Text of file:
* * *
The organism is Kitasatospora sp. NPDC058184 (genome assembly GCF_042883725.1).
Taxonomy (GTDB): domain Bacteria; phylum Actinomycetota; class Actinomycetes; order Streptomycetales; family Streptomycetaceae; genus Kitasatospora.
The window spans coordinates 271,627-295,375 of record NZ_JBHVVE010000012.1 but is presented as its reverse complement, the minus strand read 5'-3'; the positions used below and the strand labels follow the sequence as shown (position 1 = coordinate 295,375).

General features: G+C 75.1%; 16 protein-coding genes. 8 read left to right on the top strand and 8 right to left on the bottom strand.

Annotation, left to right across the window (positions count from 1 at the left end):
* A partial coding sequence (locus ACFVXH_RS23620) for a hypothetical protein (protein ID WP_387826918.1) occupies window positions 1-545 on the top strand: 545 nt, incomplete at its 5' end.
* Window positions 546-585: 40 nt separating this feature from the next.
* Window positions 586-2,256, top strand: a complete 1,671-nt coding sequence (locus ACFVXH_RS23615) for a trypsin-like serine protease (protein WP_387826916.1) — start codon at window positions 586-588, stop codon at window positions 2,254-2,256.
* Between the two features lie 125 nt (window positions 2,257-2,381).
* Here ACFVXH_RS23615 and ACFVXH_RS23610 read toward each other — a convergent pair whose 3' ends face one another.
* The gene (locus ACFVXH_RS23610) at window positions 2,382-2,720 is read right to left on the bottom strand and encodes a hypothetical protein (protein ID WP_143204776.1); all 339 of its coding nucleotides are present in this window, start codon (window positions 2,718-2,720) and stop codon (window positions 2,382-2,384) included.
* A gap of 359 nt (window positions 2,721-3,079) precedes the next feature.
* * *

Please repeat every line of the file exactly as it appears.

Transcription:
The organism is Kitasatospora sp. NPDC058184 (genome assembly GCF_042883725.1).
Taxonomy (GTDB): domain Bacteria; phylum Actinomycetota; class Actinomycetes; order Streptomycetales; family Streptomycetaceae; genus Kitasatospora.
The window spans coordinates 271,627-295,375 of record NZ_JBHVVE010000012.1 but is presented as its reverse complement, the minus strand read 5'-3'; the positions used below and the strand labels follow the sequence as shown (position 1 = coordinate 295,375).

General features: G+C 75.1%; 16 protein-coding genes. 8 read left to right on the top strand and 8 right to left on the bottom strand.

Annotation, left to right across the window (positions count from 1 at the left end):
* A partial coding sequence (locus ACFVXH_RS23620) for a hypothetical protein (protein ID WP_387826918.1) occupies window positions 1-545 on the top strand: 545 nt, incomplete at its 5' end.
* Window positions 546-585: 40 nt separating this feature from the next.
* Window positions 586-2,256, top strand: a complete 1,671-nt coding sequence (locus ACFVXH_RS23615) for a trypsin-like serine protease (protein WP_387826916.1) — start codon at window positions 586-588, stop codon at window positions 2,254-2,256.
* Between the two features lie 125 nt (window positions 2,257-2,381).
* Here ACFVXH_RS23615 and ACFVXH_RS23610 read toward each other — a convergent pair whose 3' ends face one another.
* The gene (locus ACFVXH_RS23610) at window positions 2,382-2,720 is read right to left on the bottom strand and encodes a hypothetical protein (protein ID WP_143204776.1); all 339 of its coding nucleotides are present in this window, start codon (window positions 2,718-2,720) and stop codon (window positions 2,382-2,384) included.
* A gap of 359 nt (window positions 2,721-3,079) precedes the next feature.